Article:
Friday, September 26, 2008

Roots of Motive Power Steam Up #4: Steam Roller

This vehicle is one of my favorites at the annual Roots Steam Up: the Buffalo Springfield steam roller. As usual, I took so many pictures of it, it was hard to decide which to feature on the blog. Here, you can see the wood-fueled fire that heats the boiler, through the little air vent on the side. Go to my Overflow blog to see full views of this snazzy classic.

Even today, when I see pavement rollers flattening asphalt on roads, I call them steam rollers, although the modern ones have been powered by petroleum for decades. I hear even younger people use the term "to be steam-rolled" as a figure of speech, denoting being crushed under the will of another person or institution, especially in negotiations. I wonder if they even know about the original equipment? The current Wikipedia article takes a British look at the machines.


Wayne said...

I would have been there with bells on if I lived anywhere near Willits.

In all these years I never stopped to wonder where the band Buffalo Springfield lifted it's name but I guess I know now.

I couldn't name one of their hits if my life depended on it.

Thanks Elaine

Bibi said...

They'll always be steam rollers for me, too.

Looks like we both posted vehicles today!

Abraham Lincoln said...

Steam engines are always interesting to me too. This is the first steam powered roller I have seen and it looks like it came out of a museum and never saw much work.

When I was small, some farmers had their fields plowed with steam engines because they could pull four to eight 14-inch wide plows (or ploughs) and get the land plowed much faster than plowing by two horses.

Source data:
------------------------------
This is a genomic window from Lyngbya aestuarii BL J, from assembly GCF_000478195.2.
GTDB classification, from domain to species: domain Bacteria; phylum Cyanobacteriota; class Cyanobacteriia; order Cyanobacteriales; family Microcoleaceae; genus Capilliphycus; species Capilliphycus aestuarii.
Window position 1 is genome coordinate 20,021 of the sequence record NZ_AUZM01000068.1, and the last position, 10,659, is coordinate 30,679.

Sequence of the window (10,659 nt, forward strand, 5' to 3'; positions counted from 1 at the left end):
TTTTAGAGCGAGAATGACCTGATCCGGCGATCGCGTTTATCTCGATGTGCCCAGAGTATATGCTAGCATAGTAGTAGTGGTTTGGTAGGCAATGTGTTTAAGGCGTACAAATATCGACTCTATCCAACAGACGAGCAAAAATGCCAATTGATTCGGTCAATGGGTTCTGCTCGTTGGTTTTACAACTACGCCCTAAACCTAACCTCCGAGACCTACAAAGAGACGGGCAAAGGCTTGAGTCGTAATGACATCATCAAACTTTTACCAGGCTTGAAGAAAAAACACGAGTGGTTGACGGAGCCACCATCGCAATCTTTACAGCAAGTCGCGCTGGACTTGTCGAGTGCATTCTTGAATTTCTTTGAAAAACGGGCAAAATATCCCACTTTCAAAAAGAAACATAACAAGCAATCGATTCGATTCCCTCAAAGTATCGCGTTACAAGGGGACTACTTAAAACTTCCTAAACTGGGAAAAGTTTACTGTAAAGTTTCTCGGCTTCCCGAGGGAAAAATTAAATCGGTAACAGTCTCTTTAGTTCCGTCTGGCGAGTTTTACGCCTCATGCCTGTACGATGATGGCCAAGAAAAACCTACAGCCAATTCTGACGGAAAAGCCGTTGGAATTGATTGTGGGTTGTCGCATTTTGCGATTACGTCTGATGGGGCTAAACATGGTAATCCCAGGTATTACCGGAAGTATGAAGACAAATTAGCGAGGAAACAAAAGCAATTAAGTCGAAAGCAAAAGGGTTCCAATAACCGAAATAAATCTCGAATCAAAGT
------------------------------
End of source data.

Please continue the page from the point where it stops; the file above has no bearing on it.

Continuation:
Kym said...

I've never seen a steam powered roller before either. My dad used to operate a petroleum powered one though when I was a kid.

I like how you composed the picture with the rim touching each of the left corners.

Hilda said...

I took a look at the other photos and I think that it actually looks cute! We've always called them steam rollers too, and this is the first time I've seen one that actually uses steam.

That exhibit (?) looks and sounds very educational. I'm sure learning a lot from this series!

Ernie Branscomb said...

God I love old American Iron! I always used to call them steamrollers also, until I got tired of being corrected.

Knoxville Girl said...

I really like this one, especially the little vent with the fire - looks kind of like the radiation warning symbol.
Wayne, I can name one, for what its worth... ;-)

Jules said...

Yeah i say "steam-rolled into doing something" Always wanted to drive one of these -they're real neat!!!!

USelaine said...

Wayne - The story on the internet is that the band members saw one of these near the house they were staying in, and took the name. Stephen Stills and Neil Young were in the band. That's all I got!

Bibi - I still call them that too.

Abraham - I'm very surprised you didn't see these as a younger man! Maybe there wasn't much paving going on in your area. This one was carefully restored and repainted, but it's the real deal and had its days of labor. I think it's owned by the Willits Redwood Company, but is considered part of the Roots of Motive Power collection.

Kym - You should come down to Willits sometime, with your son, for the Steam Up. It's always the weekend after Labor Day.

Hilda - It is cute, and has been marvelously detailed. It's too bad it doesn't have a passenger seat!

Ernie - You should come down next year with Kym.

KG - You know, when I looked at the picture on my computer, I thought about the radiation symbol too! Maybe in the beginning, everyone recognized the image as a heat hazard or similar, from everyday equipment like this.

Jules - It looks like fun to drive, but then, you might end up steamrolling someone!

Thanks everyone!

Dina said...

Seeing the fire really brings home the idea of steam, hot, power, etc.
The steamroller views on your other blog are great too.
Abe's comment, plowing with steamrollers, who knew?!